STAGE #10: Return (Gift of the Goddess)
Novel: Forever A-Men
Jack returns to the known world, while Nathaniel’s deposition, allows Esther to become the goddess of Forevermore, and the maternal replacing the paternal and all-masculine completes the balancing cycle.
The fairy tale represents extremely well the inner workings of the human psyche. Erikson, in his model of the human life-cycle, suggests that the ideal human being develops through what he calls “phase-specific psychosocial crises” if he achieves the ideal goals of each phase in succession. These crises in their sequence are:
• First, basic trust
• Second, autonomy
• Third, initiative
• Fourth, industry
• Fifth, identity
Having solved these, one becomes ready for true intimacy with the other. In The A-Men, I wanted to have at the back of the story the hero's journey --- or monomyth.This term first came into use in The Hero with a Thousand Faces (first published in 1949) Joseph Campbell's seminal work of comparative mythology. In this publication, Campbell discusses his theory of the journey of the archetypal hero found in world mythologies. While speculative fiction is packed chock full with hero's journey's (especially seen in fantasy epics), I felt that in a fractured scifi future the need for identity would be even more acutely needed than now.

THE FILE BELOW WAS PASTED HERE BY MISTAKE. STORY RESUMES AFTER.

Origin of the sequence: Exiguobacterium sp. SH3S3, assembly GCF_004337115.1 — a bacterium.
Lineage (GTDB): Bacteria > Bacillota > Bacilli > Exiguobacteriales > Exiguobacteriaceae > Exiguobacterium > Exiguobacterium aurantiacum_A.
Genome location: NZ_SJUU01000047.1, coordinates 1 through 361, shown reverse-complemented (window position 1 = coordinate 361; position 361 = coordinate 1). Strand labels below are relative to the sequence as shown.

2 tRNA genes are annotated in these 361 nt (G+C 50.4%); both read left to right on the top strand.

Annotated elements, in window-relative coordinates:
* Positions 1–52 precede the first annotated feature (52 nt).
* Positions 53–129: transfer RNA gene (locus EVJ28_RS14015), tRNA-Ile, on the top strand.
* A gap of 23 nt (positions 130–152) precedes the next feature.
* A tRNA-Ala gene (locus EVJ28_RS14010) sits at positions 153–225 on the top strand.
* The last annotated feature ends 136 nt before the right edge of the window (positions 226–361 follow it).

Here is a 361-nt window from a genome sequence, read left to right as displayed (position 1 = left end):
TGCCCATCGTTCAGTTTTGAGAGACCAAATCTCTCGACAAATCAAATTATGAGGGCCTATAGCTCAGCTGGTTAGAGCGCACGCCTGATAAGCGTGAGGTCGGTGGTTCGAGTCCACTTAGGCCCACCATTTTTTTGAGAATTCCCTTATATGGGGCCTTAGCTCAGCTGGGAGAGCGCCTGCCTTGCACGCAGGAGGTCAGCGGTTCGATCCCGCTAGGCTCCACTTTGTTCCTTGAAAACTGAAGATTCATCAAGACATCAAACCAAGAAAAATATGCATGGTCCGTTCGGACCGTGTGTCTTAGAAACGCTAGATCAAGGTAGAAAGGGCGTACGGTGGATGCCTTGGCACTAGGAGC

Readers are starting to comment about the references (some more obvious than others) of the fairy tale elements in the trilogy, and with Forever A-Men catapulting us into the pages of Jack's storybook, Forevermore, in March 2012 I thought it was good time to revisit some of these.
The Big Sleep
Many faerie tale heroes at some point fall into sleep or are reborn. Each waking is seen as attaining a new level of awareness, maturity and understanding. In the first book, Jack literally wakes to a new life, and there are several mentions of his passing between the two worlds --- of the real and the simulation --- through the conduit of sleep.
The Sleeping Beauty is the classic link here. In original tale there were twelve good faeries and one evil one, making the 13 months into which the lunar cycle was divided. In The A-Men the number thirteen also plays a part; the thirteen kingdoms of Forevermore mirroring the thirteen macrocorporations of near-space (twelve and one controlling force, XEs – the evil queen of the storyline).